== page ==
If Apple’s new iPad is going to make its way into large business settings, IT managers will first need to to do some careful evaluations, because even tech analysts are split on the idea.
Ted Schadler, an analyst at Forrester Research, blogged today that the iPad will most likely enter the enterprise through the consumer door—just as the iPhone did.
“Make no mistake, this is an attractive business tool,” Schadler wrote. “Laptops will be left at home.”
But Phillip Redman at Gartner Inc., and Steve Hilton at Analysys Mason, flatly rejected that view. In separate e-mail comments both said that the iPad doesn’t fit into the enterprise at all.
“Not enterprise material,” Hilton wrote, noting that it doesn’t include common office productivity tools, uses a custom chipset and and only lasts 10 hours on battery when Wi-Fi isn’t running.
Schadler’s case for the iPad in big business settings was fairly detailed. He noted, for instance, that 20 percent of companies already support iPhones. And the iPad is “just a big iPhone to them.”
Noting Apple’s historic ability to time its products for the market, Schadler added that the people the iPad is aimed at is made up of information workers who self-provision what they need, rather than simply using what their employers provide. Schadler calls the trend “technology populism.”
Noting that mobile professionals make up 28 percent of the workforce, Schadler added that the iPad “offers some superior characteristics for the things that mobile professionals care about.” He stressed the use of messaging and collaboration; a full Web experience on a large 9.7-in. screen; access to business media such as the New York Times; and full-size document tool support with iWorks on the iPad.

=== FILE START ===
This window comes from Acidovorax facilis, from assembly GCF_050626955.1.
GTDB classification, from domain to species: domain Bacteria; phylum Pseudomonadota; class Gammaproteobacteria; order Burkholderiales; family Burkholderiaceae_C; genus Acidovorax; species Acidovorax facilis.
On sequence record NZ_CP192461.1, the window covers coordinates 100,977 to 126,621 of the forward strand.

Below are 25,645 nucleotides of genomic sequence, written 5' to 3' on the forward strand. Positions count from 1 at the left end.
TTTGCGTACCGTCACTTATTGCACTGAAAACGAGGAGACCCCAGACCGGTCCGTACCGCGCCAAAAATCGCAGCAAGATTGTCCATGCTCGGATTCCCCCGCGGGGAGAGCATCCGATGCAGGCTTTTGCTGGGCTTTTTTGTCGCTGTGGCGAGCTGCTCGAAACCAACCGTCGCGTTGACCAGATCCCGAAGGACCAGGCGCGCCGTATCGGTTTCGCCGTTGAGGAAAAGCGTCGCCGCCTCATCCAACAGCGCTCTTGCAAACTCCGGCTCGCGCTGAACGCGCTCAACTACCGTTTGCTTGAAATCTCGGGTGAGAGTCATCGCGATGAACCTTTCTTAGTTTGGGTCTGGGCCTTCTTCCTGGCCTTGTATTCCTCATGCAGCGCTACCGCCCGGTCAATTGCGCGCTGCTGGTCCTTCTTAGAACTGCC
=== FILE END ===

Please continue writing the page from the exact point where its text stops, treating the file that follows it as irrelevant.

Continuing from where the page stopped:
He even suggested that Microsoft start building iPad software into the Office format. “This thing will take off among high-net-worth mobile pros,” he said.
Au contraire, Redman said in an e-mail. “I don’t see a fit at all [with enterprise users],” he said, arguing that the iPad really will be a niche product that fits into the netbook market generally.
“It befuddles us that Apple seeks to kill the netbook segment,” he said. “The netbook was committing hari kari just fine without the iPad.”
The good news for techies trying to decide whether the iPad will do well in the enterprise is this: They have some time to decide. The WiFi-only model doesn’t go on sale for 60 days, and the pricier WiFi-plus-3G model doesn’t hit the streets until the end of April, according to Apple.
Matt Hamblen covers mobile and wireless, smartphones and other handhelds, and wireless networking for Computerworld. Follow Matt on Twitter at @matthamblen, send e-mail to email@example.com or subscribe to Matt’s RSS feed .